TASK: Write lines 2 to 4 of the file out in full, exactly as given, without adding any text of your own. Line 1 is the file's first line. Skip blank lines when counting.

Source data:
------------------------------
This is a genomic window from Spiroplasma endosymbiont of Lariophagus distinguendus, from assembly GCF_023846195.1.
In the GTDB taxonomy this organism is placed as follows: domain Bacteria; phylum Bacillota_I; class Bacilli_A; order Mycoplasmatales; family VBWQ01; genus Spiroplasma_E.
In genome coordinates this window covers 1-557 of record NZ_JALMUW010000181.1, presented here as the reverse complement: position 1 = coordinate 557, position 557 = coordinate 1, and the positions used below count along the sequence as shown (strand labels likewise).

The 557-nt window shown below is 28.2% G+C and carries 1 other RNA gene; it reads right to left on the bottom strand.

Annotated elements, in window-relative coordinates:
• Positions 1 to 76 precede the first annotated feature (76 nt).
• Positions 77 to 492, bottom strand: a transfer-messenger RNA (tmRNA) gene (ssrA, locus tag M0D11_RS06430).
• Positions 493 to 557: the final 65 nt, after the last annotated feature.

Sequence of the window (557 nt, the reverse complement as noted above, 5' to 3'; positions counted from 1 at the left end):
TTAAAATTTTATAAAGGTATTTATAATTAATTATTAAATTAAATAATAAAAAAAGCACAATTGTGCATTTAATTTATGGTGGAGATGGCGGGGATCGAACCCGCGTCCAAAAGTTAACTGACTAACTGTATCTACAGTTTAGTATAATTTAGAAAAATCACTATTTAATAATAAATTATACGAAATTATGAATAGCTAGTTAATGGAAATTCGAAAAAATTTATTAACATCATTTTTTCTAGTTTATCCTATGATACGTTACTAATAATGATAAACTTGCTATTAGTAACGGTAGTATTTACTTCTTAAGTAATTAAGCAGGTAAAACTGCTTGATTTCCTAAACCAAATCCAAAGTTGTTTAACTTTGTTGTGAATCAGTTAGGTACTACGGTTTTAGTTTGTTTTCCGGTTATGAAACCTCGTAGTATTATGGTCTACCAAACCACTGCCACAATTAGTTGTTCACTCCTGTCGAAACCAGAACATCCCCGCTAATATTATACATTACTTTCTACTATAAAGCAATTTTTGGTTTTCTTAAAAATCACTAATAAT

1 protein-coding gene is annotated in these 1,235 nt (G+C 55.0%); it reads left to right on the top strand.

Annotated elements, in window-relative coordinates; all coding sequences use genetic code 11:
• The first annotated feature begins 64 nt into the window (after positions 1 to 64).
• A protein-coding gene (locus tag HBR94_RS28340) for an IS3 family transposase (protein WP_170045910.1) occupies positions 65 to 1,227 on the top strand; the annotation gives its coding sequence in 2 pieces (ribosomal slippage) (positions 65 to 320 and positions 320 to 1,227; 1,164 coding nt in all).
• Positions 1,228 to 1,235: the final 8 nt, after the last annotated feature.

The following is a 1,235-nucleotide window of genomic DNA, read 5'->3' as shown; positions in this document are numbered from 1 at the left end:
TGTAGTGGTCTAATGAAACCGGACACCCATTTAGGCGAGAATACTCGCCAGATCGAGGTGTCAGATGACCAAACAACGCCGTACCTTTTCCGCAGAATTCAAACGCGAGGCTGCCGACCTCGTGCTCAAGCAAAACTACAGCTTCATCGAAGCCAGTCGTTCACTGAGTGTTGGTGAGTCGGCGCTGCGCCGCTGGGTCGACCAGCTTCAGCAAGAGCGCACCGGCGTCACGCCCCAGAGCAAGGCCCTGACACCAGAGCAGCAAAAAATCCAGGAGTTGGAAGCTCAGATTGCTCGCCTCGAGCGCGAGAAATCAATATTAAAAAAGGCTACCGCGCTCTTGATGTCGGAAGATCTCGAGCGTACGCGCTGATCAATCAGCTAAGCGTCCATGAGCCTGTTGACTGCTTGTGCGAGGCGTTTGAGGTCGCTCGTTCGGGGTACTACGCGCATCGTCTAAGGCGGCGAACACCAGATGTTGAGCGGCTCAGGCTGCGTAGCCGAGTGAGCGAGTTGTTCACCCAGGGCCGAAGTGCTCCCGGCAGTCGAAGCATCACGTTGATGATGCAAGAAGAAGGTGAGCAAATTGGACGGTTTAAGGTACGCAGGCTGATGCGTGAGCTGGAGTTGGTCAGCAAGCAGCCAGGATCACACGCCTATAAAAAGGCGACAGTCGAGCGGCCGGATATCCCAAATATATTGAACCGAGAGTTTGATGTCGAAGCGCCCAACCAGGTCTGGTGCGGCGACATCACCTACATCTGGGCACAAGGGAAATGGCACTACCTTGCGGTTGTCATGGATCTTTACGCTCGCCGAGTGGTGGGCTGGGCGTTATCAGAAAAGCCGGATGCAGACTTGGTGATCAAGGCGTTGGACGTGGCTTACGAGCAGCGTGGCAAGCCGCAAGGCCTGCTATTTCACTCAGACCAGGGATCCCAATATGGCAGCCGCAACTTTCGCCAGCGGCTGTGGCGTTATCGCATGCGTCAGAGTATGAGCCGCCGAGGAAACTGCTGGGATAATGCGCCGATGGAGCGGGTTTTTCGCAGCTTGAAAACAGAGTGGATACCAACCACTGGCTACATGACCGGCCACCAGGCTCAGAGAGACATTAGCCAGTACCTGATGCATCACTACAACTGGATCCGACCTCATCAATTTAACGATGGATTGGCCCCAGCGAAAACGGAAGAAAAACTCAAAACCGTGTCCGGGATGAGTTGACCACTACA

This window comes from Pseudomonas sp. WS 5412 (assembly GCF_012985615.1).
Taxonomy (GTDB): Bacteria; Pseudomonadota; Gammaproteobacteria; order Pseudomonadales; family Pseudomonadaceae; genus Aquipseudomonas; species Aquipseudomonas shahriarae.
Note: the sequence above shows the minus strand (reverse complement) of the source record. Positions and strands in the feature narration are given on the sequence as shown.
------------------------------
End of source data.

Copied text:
In the GTDB taxonomy this organism is placed as follows: domain Bacteria; phylum Bacillota_I; class Bacilli_A; order Mycoplasmatales; family VBWQ01; genus Spiroplasma_E.
In genome coordinates this window covers 1-557 of record NZ_JALMUW010000181.1, presented here as the reverse complement: position 1 = coordinate 557, position 557 = coordinate 1, and the positions used below count along the sequence as shown (strand labels likewise).

The 557-nt window shown below is 28.2% G+C and carries 1 other RNA gene; it reads right to left on the bottom strand.